I think that the program in Afghanistan should be to secure the capital and a coalition redoubt around Bagram and then use those areas as a base for counter-terrorism operations aimed at truly international Muslim zealot groups rather than the Taliban confederation of rebels.  Numbers of our troops in this?  20,000, 30,000, something like that.  Forget about building an Afghan nation-state.  That task would be so large that it might bleed us dry.  Some infrastructure projects would be a good idea but only in the context of an international consortium.  Buy the opium crop.  Destroy it, use it in the pharma industry, something.  The offensive operations against the international terrorists should be intelligence driven and consist largely of raids against specific people and organizations.  We should rely on CIA and the Special Operations people in the military.  We should take advantage of the "rentability" of many Afghan groups to use them as auxiliaries in this struggle.  This would be money well spent, just as it was well spent in Iraq.  What is going wrong in Iraq?  The fantasy Shia government has given the Sunni Arabs reason to believe that it will not honor the overt or implied promises that we made to them. 
Sadly, the price of quiet in both Iraq and Afghanistan will be measurable in dollars spent in "subsidies."  pl
This entry was posted in Current Affairs. Bookmark the permalink.

25 Responses to Batondor on Moby Dick in Iraq

  1. batondor says:

    Thanks (and you can obviously forget about my concern in the reposting on the earlier thread that this had gotten lost in transmission when I attempted to correct my confusion of Meet The Press for Face The Nation… though that’s hardly an unusual faux pas, n’est pas?).

  2. N. M. Salamon says:

    Please post the url for Drinking the kool-aid, as the Middle East Policy has server problems.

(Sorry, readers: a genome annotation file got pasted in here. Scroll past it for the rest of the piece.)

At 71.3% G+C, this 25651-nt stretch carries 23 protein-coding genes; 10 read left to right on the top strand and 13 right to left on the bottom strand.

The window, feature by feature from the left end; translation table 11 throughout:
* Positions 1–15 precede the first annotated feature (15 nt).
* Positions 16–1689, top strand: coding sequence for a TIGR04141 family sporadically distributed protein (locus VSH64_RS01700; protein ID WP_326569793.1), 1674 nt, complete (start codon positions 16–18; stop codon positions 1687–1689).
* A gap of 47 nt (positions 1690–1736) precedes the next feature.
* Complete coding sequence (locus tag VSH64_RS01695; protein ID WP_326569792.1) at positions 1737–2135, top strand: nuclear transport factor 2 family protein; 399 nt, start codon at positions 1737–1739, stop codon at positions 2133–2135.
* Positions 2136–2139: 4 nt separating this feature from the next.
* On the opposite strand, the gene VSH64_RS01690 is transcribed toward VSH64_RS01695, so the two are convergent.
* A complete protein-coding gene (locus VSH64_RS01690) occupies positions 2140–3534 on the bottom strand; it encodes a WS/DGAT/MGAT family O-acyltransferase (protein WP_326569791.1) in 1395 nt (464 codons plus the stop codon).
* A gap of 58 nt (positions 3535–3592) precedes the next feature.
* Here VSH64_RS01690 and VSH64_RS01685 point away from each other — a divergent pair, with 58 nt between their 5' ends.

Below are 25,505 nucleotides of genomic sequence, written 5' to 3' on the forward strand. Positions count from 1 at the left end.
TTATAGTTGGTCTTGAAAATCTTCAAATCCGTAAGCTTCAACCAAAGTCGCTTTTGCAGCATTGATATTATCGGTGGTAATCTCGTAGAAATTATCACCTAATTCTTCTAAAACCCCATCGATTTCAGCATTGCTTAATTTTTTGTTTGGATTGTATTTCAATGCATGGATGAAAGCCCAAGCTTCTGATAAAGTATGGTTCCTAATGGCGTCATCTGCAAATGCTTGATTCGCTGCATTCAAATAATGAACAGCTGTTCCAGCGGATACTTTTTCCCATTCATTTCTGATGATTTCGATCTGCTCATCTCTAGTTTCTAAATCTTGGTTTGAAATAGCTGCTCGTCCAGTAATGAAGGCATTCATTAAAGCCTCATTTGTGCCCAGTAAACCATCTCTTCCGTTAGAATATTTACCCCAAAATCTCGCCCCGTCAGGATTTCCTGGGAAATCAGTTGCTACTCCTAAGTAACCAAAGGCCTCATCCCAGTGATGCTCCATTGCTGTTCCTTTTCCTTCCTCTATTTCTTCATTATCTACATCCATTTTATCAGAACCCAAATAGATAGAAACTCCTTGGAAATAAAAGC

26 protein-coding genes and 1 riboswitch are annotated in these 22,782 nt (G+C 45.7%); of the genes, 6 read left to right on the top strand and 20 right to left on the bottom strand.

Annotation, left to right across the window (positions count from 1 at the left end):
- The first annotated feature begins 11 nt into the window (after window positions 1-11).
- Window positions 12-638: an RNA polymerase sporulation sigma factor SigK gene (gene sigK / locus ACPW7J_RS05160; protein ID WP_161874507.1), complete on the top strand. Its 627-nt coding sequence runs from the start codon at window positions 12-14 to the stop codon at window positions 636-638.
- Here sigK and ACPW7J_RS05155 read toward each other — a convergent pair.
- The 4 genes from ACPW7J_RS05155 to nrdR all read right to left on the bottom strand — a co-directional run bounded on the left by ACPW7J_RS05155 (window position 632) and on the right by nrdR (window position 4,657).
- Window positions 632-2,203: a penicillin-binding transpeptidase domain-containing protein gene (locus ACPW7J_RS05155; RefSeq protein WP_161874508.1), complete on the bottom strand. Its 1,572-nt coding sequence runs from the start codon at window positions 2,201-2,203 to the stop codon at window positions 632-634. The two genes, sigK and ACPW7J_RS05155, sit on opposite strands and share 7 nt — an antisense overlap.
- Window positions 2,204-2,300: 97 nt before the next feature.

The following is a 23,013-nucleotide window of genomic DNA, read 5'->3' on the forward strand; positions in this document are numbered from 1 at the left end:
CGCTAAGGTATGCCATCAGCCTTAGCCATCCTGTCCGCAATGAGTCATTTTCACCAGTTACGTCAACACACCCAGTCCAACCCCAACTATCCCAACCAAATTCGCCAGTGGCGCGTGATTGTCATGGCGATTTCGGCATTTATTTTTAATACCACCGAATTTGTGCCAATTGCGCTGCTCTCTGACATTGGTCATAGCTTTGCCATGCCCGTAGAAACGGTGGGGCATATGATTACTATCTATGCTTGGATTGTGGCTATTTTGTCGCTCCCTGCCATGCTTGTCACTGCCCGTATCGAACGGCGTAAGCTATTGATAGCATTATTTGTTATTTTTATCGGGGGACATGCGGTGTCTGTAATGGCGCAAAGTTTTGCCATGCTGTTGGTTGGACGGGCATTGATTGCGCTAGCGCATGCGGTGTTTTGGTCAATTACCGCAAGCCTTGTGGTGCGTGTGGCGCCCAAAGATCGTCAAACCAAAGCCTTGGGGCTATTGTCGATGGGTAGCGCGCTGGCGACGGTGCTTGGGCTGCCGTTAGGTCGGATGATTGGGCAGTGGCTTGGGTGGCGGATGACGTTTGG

Thank you.

  3. Dave of Maryland says:

    I think that the program in Afghanistan should be to secure the capital and a coalition redoubt around Bagram and then use those areas as a base for counter-terrorism operations aimed at truly international Muslim zealot groups rather than the Taliban confederation of rebels.
    Are you forgetting that Osama’s original complaint was peaceable US military bases in his home country of Saudi Arabia? Let the boys on the base drive around shooting at things & you only encourage every man-jack with red blood in his veins to “go kill a commie for Christ,” I mean, kill an American for Mohammad, Peace Be Upon His Name.
    If the government in Kabul has the support of a majority of its citizens, if the proposed venture is a matter of formal treaty between the two countries (which means Congress), if it has UN sanction, then, well, maybe it could be a good idea, though Richard Clark was of the opinion such matters were better handled by police than overt military force. Cops are certainly a lot cheaper and a bit less lethal.

  4. jonst says:

    If you have one, what is your position, in general, about ‘outsourcing’ these tasks to private entities. And by that I don’t simply mean entities like Blackwater that seem, and have seemed, almost from the beginning compromised.
    I think it is one thing to outsource some operations to local “auxiliaries”. But I am against outsourcing the ‘business’ to private industry in the States. Think it a very slippery slope.

  5. par4 says:

    I hope you realize that if we bought and destroyed the opium there it will be grown somewhere else.